We ran across something interesting on GitHub of all places. The “Open Source Society University” has a list of resources to use if you want to teach yourself computer science for free. We found it interesting because there are so many resources available it can be hard to pick and choose. Of course, you can always pick a track from one school, but it was interesting to see what [Eric Douglas] and contributors thought would be a good foundation.
If you dig down, there are really a few potential benefits from going to college. One is you might learn something — although we’ve found that isn’t always a given, surprisingly. The second is you can get a piece of paper to frame that impresses most people, especially those that want to hire you but can’t determine if you know what you are talking about or not. Lastly, if you go to the right school you can meet people that might be useful to know in the future for different reasons.
The Internet has really changed all of those things, you can network pretty easily these days without a class ring, and there are lots of ways to earn accredited diplomas online. If you are interested in what we think is the most important part — the education — there are many options for that too.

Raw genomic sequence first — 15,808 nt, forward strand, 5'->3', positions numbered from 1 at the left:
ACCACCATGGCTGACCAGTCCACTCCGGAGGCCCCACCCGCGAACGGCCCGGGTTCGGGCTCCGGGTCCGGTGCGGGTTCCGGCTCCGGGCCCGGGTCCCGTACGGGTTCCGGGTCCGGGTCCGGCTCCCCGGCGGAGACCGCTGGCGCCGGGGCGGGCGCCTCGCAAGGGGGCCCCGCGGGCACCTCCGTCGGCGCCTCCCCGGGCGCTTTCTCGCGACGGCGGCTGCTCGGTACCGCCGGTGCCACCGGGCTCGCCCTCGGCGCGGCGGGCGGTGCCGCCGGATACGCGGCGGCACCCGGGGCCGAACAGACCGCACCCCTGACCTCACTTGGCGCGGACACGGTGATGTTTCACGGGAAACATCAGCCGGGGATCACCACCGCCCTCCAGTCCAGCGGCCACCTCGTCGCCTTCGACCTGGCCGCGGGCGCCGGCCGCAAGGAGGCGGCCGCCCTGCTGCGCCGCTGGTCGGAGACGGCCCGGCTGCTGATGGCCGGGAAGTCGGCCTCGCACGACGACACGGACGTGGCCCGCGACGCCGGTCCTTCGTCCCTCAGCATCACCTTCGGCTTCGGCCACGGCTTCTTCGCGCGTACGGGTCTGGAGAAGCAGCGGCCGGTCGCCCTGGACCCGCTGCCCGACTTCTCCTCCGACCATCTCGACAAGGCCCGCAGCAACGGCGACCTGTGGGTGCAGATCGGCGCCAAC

One of the problems with self-education, is that it is sometimes hard to know what you want to study. If you want to be on par with students graduating from brick and mortar schools, something like this program can help you sort out your options and at least see what areas you ought to be studying.
This initiative is far from unique, but we found it interesting that it is hosted on GitHub and uses other online tools like Trello. We’ve been big fans of MITx (and the related EDx). We’ve also stolen learning materials from the military.
While some people (and employers) will never accept the autodidactic, we think it shows initiative when it is done right. Just don’t tell us you were the valedictorian of your class of one.